The Schramels were looking for the perfect crop to grow in Taylorsville. It had to be something that preferred a warm climate, but could withstand a long, cold winter. Something drought resistant that could grow at mountain elevation. It had to be okay with sandy clay soil.
“Given all that, it seemed not only good a good match for our valley but was perfect for land here along Indian Creek,” said Ryan Schramel.
Two years ago, Ryan and his wife Emilie, along with his parents David and Merri Schramel, planted their first rows in the two acres they have dedicated to the farm endeavor. They started with Lavandula intermedia and two varieties of Lavandula angustifolia.
Winter rains and flooding tested the lavender growing experiment with some plants “completely ripped out of the field.” Some rows weren’t quite even anymore. The family replanted in the rain. Nearly all the plants survived, proving lavender resilience.
These days, there are around 2,000 plants in four varieties at the farm. They hope to expand as they start the venture they call Indian Valley Lavender in the spot where David Schramel’s Indian Valley Lumber stands.
David Schramel invested in a small commercial distillery on the premises, which can process 35 gallons of lavender plant at a time. The distillery separates the plant into lavender oil and hydrosol.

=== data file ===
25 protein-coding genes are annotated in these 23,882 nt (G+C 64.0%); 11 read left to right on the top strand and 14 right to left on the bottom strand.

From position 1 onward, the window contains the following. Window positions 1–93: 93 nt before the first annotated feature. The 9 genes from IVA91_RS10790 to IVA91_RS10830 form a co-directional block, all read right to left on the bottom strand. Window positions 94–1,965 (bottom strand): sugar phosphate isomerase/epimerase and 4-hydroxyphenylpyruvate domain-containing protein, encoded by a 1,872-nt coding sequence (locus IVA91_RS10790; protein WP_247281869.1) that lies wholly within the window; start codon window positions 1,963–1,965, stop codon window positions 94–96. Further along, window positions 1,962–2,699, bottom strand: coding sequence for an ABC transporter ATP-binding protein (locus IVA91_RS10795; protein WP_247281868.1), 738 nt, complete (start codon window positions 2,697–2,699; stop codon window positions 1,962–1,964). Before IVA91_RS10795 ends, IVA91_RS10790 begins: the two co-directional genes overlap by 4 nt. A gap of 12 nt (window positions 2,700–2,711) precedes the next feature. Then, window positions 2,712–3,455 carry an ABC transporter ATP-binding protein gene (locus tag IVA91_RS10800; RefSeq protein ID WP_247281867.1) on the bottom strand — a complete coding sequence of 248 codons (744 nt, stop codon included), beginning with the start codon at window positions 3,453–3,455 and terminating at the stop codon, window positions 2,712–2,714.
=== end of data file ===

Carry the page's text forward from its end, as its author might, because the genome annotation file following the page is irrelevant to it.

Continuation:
This year, they begin bottling both. They will be testing for chemical components in the plants, and also going for their organic certification.
According to Ryan Schramel, “The lavender market is relatively undeveloped in the United States. There are relatively few regulations or standards.” However, at the same time potential buyers — certainly of organics — have the same mindset as say, a honey consumer. People want organically grown, locally sourced product.
“Carrying a bottle of lavender around with you is like having your own personal first aid kid, perfume and pick me-up,” said Ashley Turner of Mind Body Green’s therapeutic oils website.
It can be used to clean cuts, treat skin problems, rashes, burns, insect bites, stings and bruises. It’s long been used for calming, nosebleeds and nausea. It is also used for allergies, cold sores, dandruff and chapped lips.
The hydrosol is often sprayed on pillows at night to ensure a good sleep and relaxation, or used in diffusers to create a calm atmosphere, or sprayed directly on the skin to soothe irritations. Some swear by its anti-aging properties for skin tightening and using it to brush pet fur.
Dried lavender is used in sachets and eye pillows for similar calming and soothing issues.
David Schramel indicated the business venture might be the last one for him as he and his wife ease toward retirement. He sees his current business, Plumas Medical Services, winding down over the next few years as medical services become more corporate with less room for individual small businesses across the country.
Indeed, the lavender drying and the lavender oils and hydrosol containers have already taken over his building at the Indian Valley Lumber yard.
It’s a calm, well-scented place to work. Even the two dogs seem mellow.